Market Overview

Adapting To Your Trading Day

Share:
Adapting To Your Trading Day

I realized towards the end of November that I had fallen into a “whatever works” mentality in a lot of my day trading strategy. For the past week or more I would just set into my watchlist for the day and get into a couple trades, good or bad. After that, I would spend the rest of the session’s trades reacting to those initial successes or failures and letting those trades inform my next move and how I felt the market was behaving that day.

I know I often emphasize specializing on a particular strategy and getting the fundamentals of your approach to a trade down cold. Recently, I’ve found success by remaining adaptable and changing things up to either break a string of losses or to take a position on a momentum stock after playing a few gappers at the open.

Because of that, I thought I’d take this week to look how and why being fluid in my trades helped me post better profits and avoid losing my shirt by getting greedy overplaying the spread.

Late last week I  started a day with two back-to-back trades in the red. I was pretty shaken by this and was already debating my next position. Should I try to make up lost ground with a $10,000 buy or keep going with a few thousand to trade?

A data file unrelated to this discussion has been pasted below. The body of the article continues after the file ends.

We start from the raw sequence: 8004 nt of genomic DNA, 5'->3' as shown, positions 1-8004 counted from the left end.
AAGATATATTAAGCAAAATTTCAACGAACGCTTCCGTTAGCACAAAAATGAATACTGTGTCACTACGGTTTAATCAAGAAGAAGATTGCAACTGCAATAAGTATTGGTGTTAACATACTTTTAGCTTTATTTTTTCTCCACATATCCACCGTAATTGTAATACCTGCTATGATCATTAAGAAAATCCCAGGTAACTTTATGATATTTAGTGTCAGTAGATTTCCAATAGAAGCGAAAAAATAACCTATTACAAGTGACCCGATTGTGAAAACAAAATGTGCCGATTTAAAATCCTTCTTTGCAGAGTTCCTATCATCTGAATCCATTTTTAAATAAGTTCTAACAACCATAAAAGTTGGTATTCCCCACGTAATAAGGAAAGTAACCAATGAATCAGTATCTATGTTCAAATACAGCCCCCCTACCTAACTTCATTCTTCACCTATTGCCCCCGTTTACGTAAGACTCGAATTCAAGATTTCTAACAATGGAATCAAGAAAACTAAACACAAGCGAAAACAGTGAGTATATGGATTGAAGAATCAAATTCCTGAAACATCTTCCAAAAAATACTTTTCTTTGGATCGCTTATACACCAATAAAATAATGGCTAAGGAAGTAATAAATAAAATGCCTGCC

I was looking at a stock, Immersion Corporation (NASDAQ: IMMR), and I was tempted to go in big on the move, but I thought better and just went for 1500. My first green trade that day was that stock, which turned a $400 profit. I was happy with it and felt better about the day by just chalking up a win after a rough start.

After that I scaled up somewhat and hit $700 on a 5000 share trade in Xunlei Ltd (NASDAQ: XNET). I sold a good chunk of the shares high, closed out on a limit order on the rest and got myself out of the red. After that I was feeling like the first couple trades never happened.

Neither trade was huge, but together they got me on the right side of the day and I finished up over $1,200.

I thought this episode was worth bringing up because so often I find that I'm debating with myself about all the ways I needed to react after starting the day down. While that debate gets me thinking about my next move, remaining in that headspace also slows me down and causes as many problems and mistakes as it solves. 

Those trades that got me out of the red that day came about because I stopped worrying about making up the loss that I started the day on and just focused on whatever gains would help me move the needle.

Disclosure: Warrior Trading is an editorial partner of Benzinga.

The preceding article is from one of our external contributors. It does not represent the opinion of Benzinga and has not been edited.

Posted-In: Warrior TradingMarkets General

 

Related Articles (IMMR + XNET)

View Comments and Join the Discussion!

Mid-Morning Market Update: Markets Rise; Dollar General Beats Q3 Expectations

On This Day In Market History: The Attack On Pearl Harbor